I had a most horrible case of writer's block a couple of years ago! I was going through an extremely stressful time with my health, and found myself unable to write for almost 4 months - I was seriously depressed by my inability to work on my book, or to write even a small poem. It was a very bad time for me in many areas of my life, and I knew that I needed to sort out what was going on outside of my writing before I would be able to focus on it again. I also needed to learn some stress-reducing coping skills, which I did by daily meditations and spending quiet time listening to classical music. Both are very soul-soothing and stress reducing; and after several weeks of learning to relax I began doodling in a notebook. I did some journalling, and gradually started writing phrases and lines without pressuring myself to "produce". Eventually the "time out" paid off, because when I did begin writing again, I felt it was with a more mature approach, specifically with my poetry.

What are you currently reading? Are you enjoying it? What format is it?(ebook, hardback or paperback)
I usually have a few books on the go at the same time. Right now I'm reading two books on my kindle, The Persecution of Mildred Dunlap by Paulette Mahurin; Becoming Lola by Harriet Steel, and a paperback - A Sweetness to the Soul, by Jane Kirkpatrick.

Do you think ebooks will ever totally replace printed books?
Oh, I hope not! I love ebooks; they're usually less expensive, more portable and  it's easier to hold an e-reader - but there's really nothing to compare with holding an actual book in your hand and "smelling the ink"; I don't think they will ever completely disappear. I also collect antique books, and they're some of my most prized possessions.

Did you read a lot at school and write lots of stories or is being a writer something newer in your life?
I've always been a voracious reader of almost everything (except horror, sorry Stephen King!) ever since I first began to read - and have been writing since I was about six years old. When I was in grade three I wrote my first "book", it was about 15 pages - I even created the cover and illustrated the whole thing! It wasn't until I re-read it as an adult that I realized I had begun the book with one story plot and cast of characters, and halfway through, switched to an entirely different story plot and different characters for the rest of the book! I totally left the reader hanging with both stories! LOL. Writing is just a part of me, something I feel I was born to do.

What piece of advice would you give to a new writer?
First of all, read a lot, in many different genres. The more you read, the better it is for your own writing. Secondly - and this is really important, especially if you decide to self-publish: proofread and edit, proofread and edit; and then proofread and edit again! Then get either an editor or at the very least, a couple of readers who excel in spelling, grammar and punctuation to proofread and edit for you. I don't know how many times I've read self-published books that are filled with typos and other errors, and it really takes the joy out of reading for me. Take pride in both the writing and the presentation of your work - it's a reflection on YOU. Lastly, never give up. Be persistent, be committed and write for the sheer joy of being able to use your creative gift of being a writer.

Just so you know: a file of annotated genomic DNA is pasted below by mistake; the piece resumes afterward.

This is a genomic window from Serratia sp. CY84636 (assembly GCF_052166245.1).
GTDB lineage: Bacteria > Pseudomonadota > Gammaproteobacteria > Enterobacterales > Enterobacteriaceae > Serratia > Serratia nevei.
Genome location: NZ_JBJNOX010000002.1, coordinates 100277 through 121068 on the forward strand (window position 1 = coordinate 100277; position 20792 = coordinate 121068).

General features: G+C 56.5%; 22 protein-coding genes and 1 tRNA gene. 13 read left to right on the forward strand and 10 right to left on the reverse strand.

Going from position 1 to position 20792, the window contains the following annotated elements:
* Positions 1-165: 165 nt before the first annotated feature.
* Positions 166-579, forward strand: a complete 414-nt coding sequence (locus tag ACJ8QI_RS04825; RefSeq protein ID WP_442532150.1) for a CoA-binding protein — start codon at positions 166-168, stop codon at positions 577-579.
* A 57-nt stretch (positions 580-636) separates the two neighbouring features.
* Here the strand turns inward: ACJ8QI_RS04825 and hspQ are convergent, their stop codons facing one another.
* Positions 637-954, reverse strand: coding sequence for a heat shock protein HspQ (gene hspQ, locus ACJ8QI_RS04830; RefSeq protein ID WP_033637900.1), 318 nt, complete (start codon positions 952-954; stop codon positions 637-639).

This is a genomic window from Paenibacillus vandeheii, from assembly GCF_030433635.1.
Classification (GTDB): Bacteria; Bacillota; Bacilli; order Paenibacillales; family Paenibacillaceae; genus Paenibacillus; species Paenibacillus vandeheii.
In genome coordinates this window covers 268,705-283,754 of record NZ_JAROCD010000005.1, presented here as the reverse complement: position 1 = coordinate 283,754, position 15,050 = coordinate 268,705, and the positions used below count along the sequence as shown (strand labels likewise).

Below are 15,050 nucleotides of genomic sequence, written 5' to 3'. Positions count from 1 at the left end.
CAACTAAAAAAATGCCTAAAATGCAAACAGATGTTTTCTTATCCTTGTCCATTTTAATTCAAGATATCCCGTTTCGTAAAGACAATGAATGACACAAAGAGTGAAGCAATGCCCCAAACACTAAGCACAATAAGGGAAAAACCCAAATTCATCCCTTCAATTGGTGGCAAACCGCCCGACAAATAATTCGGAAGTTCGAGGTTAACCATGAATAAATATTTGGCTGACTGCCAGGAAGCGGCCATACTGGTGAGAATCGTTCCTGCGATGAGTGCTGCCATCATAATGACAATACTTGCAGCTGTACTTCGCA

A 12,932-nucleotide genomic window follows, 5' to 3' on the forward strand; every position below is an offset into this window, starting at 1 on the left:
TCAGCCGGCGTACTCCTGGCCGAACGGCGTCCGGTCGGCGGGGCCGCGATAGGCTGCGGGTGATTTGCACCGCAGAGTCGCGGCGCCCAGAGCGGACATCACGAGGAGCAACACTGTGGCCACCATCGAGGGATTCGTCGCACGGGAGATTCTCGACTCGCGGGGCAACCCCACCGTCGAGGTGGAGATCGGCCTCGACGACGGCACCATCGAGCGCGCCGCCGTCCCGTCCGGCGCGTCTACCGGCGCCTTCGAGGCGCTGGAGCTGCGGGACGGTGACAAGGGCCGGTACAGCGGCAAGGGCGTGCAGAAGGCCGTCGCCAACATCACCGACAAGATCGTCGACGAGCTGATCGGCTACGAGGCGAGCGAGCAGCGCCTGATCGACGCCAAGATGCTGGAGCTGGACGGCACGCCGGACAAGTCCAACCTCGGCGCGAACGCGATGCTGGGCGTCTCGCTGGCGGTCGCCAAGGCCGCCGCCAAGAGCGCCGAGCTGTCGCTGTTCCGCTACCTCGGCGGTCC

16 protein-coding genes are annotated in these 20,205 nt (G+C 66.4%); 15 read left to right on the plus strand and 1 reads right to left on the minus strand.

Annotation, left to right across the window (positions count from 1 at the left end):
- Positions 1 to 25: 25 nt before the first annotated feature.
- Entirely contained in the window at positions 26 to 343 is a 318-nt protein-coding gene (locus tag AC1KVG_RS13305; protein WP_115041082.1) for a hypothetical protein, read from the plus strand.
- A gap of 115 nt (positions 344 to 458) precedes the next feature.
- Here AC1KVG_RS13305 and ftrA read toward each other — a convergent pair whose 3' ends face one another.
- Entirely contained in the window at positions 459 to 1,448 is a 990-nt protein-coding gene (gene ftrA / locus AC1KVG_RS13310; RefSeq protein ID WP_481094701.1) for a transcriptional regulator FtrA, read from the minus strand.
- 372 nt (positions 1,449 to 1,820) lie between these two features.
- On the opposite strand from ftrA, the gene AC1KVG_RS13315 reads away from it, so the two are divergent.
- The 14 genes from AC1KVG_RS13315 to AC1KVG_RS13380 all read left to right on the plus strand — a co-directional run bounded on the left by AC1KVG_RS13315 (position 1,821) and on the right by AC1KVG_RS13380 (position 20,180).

Do you or would you ever use a pen name?
I actually do use a pen name: J C Edwards (Julie Catherine - a combination of my birth and adopted names, both of which I love). When I submit poems to anthologies - and I have several poems in various anthologies - I usually write under Julie Catherine Vigna; but my own books and collections will all be written under J C Edwards. I've always known that I would use this pen name for both my writing and my artwork.

If you could invite three favourite writers to dinner, who would you invite and enjoy chatting with?
Oh, that would have to be: Shakespeare, J R R Tolkien, and Marion Zimmer Bradley, I grew up on the classics in music, art and writing, and A Midsummer Night's Dream is my all-time favorite Shakespeare play (I love fairies!). I have all three LOTR DVDs plus a boxed set of the LOTR trilogy and a paperback with the three parts in one book; it's over 1,000 pages! I'm a huge Lord of the Rings fan. Marion Zimmer Bradley wrote The Mists of Avalon, and it's one of my favorite series. I love Arthurian legends, and anything relating to Camelot. I re-read books by these authors multiple times each year.

Where can readers follow you?

My Blog: 


Facebook Poetry Book Page: 


Goodreads Author Page

Amazon Author Page

Barnes & Noble Author Profile Page

Xlibris  (Paperback) 

And any other information you wish to supply?
 Thank you again, Sandra, for having me here today; I've really enjoyed being your guest!
 (Thank-you Julie for taking the time to do this Interview and introduce me to Poetry too!)

1 comment:

  1. Thank you so much, Sandra, for the opportunity to be interviewed by you on your website; this is very much appreciated! ~ Julie :)